Paula’s last blog post.."I Ain’t Got The Blues" Potato Salad

  9. Comment by Laurie Constantino

    Aman! But I’m not arguing because I’m not of the opinion that there’s only one way to make any given dish. I like the variety of different combinations, and I’m not big on rules. And yeah, the mosxari veal/beef issue is one that confuses a lot of people. Glad you’re not one of them!

    Laurie Constantino’s last blog post..Recipes for Mango and Feta Salad & Pan-Fried Scallops with Mango Salsa (?????? ??? ???? ?????? & ?????? ?? ?????? ??????)

  10. Comment by Lore

    How great you get to serve it with Feta!

    Lore’s last blog post..Introducing Nutrielle

  11. Comment by dubaibilly

    Well, Lulu, that was fantastic!

    I forgot to put the parsley in, I added red wine, I used lamb instead of beef and it was magnificent.

    But then, see, that is what I do when I cook, I steal someone else’s recipe and change it to what I really want! That was a wonderful dish. Thank you.

    By the way, I also cooked mine in the oven for about 3 and a half hours.

    It was still great!



    dubaibilly’s last blog post..What is it? Number 2 in an occasional series…

  12. Comment by Cheryl

    Gosh, that looks so great! I made fasolakia yesterday but it was a version of Maria V’s. :) I added zucchini because we have so many! Looking at your photo makes me crave the beef! Next time.
    BTW- I blanched harvested and froze more grape leaves per your method yesterday. Quick & easy! Thanks for such great posts!

    Cheryl’s last blog post..1st Octopus of the Season

  13. Comment by Lulu

    @ #8 Paula: I’m glad to hear that and you’re very welcome. I have some Greek friends who married Italian soldiers they met during the war, producing blended Greek-Italian families in both countries. I’m sure that’s been happening throughout history.

  14. Comment by Lulu

    @ #10 Hi, Lore, welcome! I’m actually obligated to serve it with feta! :-)

  15. Comment by Lulu

    @11 DB, I’m glad it turned out well. You could do all sorts of variations on the theme and it would still be delicious.

  16. Comment by Lulu

    @12 Cheryl: Yay, you made the grape leaves! Did everybody eat the fasolakia? I seem to recall you saying you were the only veggie lover in the family?

  17. Comment by maria verivaki

    nice work lulu, very genuine greek dish

    maria verivaki’s last blog post..Zucchini baseball (?????????????????)

  18. Comment by Ivy

    You did a great job Lulu. Although my mum used to cook everything with arni, I prefer all the ladera dishes vegetarian.

    Ivy’s last blog post..Fat Chefs or Skinny Gourmets? – Round Up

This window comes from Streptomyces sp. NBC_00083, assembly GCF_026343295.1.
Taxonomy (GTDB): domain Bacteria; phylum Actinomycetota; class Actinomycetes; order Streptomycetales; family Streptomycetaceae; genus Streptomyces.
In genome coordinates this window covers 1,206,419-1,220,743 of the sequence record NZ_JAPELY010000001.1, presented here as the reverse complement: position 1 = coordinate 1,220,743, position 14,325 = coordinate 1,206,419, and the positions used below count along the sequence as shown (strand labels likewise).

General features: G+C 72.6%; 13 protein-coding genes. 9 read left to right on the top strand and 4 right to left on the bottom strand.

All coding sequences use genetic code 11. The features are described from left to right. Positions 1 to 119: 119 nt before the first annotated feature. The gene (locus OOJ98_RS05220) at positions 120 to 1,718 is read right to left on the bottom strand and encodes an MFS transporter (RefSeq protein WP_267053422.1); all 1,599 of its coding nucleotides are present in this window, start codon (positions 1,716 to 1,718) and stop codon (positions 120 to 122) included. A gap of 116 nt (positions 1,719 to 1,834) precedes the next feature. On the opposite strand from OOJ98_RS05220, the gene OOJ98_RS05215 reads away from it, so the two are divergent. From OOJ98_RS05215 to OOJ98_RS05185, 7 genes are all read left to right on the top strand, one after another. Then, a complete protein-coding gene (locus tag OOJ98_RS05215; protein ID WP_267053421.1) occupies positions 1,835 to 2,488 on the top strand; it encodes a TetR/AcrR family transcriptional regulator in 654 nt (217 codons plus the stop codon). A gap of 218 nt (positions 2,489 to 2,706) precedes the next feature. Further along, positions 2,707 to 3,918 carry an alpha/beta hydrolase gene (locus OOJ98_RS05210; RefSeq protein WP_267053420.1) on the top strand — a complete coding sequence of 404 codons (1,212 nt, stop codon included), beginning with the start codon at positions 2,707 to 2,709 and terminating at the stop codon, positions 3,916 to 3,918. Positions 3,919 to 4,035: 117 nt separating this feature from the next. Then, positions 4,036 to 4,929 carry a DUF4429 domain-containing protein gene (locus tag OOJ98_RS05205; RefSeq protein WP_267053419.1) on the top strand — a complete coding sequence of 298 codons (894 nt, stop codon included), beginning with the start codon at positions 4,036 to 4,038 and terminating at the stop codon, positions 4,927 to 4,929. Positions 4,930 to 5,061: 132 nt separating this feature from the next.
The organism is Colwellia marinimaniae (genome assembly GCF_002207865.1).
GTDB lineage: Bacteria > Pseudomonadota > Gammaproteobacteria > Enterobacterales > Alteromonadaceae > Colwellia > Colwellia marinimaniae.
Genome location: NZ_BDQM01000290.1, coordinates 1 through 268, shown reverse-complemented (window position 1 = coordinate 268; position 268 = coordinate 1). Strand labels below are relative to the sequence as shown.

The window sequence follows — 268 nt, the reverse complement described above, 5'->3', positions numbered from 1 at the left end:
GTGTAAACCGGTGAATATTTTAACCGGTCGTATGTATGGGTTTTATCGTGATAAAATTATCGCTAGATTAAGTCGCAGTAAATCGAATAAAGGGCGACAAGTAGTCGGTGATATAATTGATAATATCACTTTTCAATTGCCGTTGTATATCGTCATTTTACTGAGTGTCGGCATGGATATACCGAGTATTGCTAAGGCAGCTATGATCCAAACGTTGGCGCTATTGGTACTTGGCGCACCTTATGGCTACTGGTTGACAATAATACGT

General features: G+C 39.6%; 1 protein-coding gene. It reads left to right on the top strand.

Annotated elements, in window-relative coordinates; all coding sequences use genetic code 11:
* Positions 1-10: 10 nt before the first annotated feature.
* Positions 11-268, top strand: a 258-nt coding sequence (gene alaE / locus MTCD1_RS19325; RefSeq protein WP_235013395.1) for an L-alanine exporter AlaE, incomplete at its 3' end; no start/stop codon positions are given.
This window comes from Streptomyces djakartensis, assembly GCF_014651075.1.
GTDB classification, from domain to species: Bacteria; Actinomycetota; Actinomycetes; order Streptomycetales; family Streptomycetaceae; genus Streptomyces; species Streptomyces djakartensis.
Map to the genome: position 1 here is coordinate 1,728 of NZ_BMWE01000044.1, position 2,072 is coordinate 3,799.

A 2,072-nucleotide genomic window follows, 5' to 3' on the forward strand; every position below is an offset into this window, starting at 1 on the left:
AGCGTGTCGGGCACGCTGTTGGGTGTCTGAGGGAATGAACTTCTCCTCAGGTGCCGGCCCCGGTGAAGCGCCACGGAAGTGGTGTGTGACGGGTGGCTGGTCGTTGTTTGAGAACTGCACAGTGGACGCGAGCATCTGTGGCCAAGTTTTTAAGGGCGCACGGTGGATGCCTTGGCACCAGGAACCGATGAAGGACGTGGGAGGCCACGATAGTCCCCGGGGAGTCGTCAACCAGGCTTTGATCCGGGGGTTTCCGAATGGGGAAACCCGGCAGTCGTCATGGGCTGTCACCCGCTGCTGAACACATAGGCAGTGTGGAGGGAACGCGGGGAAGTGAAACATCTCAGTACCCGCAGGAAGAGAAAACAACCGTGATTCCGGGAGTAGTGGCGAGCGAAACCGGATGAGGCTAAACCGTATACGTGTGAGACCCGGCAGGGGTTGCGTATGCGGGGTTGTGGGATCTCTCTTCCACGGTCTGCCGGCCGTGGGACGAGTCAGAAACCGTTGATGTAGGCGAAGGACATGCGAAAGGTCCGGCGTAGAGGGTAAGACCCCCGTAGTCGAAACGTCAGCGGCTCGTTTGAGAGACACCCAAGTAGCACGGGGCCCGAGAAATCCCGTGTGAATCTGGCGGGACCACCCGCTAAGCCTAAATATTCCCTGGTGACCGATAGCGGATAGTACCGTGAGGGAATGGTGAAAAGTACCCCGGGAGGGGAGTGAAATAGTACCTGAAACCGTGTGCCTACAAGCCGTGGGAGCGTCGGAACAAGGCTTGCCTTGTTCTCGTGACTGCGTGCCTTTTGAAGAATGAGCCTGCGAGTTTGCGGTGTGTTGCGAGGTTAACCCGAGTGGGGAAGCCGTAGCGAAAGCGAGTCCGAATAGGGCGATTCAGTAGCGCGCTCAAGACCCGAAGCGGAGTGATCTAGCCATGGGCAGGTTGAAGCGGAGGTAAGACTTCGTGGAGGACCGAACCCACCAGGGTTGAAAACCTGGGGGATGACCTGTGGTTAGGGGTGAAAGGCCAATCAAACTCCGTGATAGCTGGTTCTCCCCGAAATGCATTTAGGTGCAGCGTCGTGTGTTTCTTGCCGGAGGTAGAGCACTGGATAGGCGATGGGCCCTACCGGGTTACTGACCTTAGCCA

19. Comment by Cheryl

    Actually, more of us ate it this time than any other. Foti pulled the beans apart because it was fun, Alexandra and Izabella ate the potatoes & carrots and the husband ate one serving. He doesn’t like veggies too much but I’ve explained to him that we are GROWING these veggies to EAT… and I can’t eat them all by myself! :) He had some more yesterday.

    Cheryl’s last blog post..1st Octopus of the Season

  20. Comment by Lulu

    @17 Maria: Thanks!

  21. Comment by Lulu

    @19 You know what, Ivy, so do I! Still, this was a nice variation, and what I did was just give myself very little meat so that I was mostly eating beans and potatoes.

  22. Comment by Lulu

    @19 Cheryl, that’s great that they ate them. And pulled them apart. :-) I suppose playing with your veggies is a step on the road to liking them!

  23. Comment by e-gold Exchange News

    I saw your comment on Fred Black’s site about his post (cream rising to the top, and…), and clicked to here just out of curiosity. You have a beautiful site. Almost makes me wish I was into cooking. :-)

  24. Comment by FoodJunkie

    Easy on the beef there sista!

    FoodJunkie’s last blog post..???????????@ ??????? ?? ???????? ??????????

  25. Comment by Lulu

    Hi FoodJunkie! I know, I’ve had enough beef to last me for quite a while. Leftovers are in the freezer.

  26. Comment by Lulu

    Hi e-gold! I need to set up a “quick and easy” category for poor souls like you!

  27. Comment by stel

    i am sure my children will love this… i must remember to blot the beef dry too, before browning…great tip Lulu!

    stel’s last blog post..garbanzos and tuna salad

  28. Comment by Lulu

    Hi Stel! Yes, this seems pretty kid friendly.

  29. Comment by manju

    I was converted to the deliciousness of braised green beans on our first trip (ok, our only trip so far) to Greece. I’ve not tried them with beef before so I’ve bookmarked this to try, too.

    BTW, we made the second (frozen) batch of keftedes yesterday and I’m happy to report that they came out as light and fragrant as the original batch. I took pictures this time as they came out of the oil. Trouble is, I ate 4 of them during the “photo shoot” — I so love keftedes when they’re hot!

    manju’s last blog post..Island Fresh: Melons

  30. Comment by Lulu

    @29 Manju, just make sure you don’t burn yourself! :-)

  31. Comment by Peter G

    This is one of my favourite Greek dishes Lulu..I plan on making it later in the week. Thanks for dropping by the other day. Cheers!

    Peter G’s last blog post..Glorious Greens

  32. Comment by Lulu

    Hi, Peter G., welcome!

  33. Comment by chef

    Great articles here, thanks!

  34. Comment by steve

    tried it..en-joyed it..wonderful meal! only, next time i will double the recipe and invite someone to share++

  35. Comment by QueenofNarnia

    I LOVE fasolakia and I wanted to make it for my parents’ 25th wedding anniversary because I wanted to make the day special and they didn’t want anything big. I searched for hours looking for a step by step recipe because I have never make fasolakia before. Your recipe was absolutely perfect for the job. I did cut the ingrediants in half because I didn’t want to make so much, but there was still a lot!! Haha. I am definitly going to use your recipe forever because the food was PERFECT. My parents loved it and I cannot wait to make it again!
    I didn’t use beef stew meat, just regular ground beef and it still worked alright with the recipe. I also used frozen green beans instead of fresh because I thought if they were fresh, they would have cooked down too much. The beans were still deliciously sweet!! :)

  36. Comment by Daphne

    I just made this tonight and I am so glad I found your recipe! It was great!!!! Just like my mom and yiayia made! Thanks alot!!!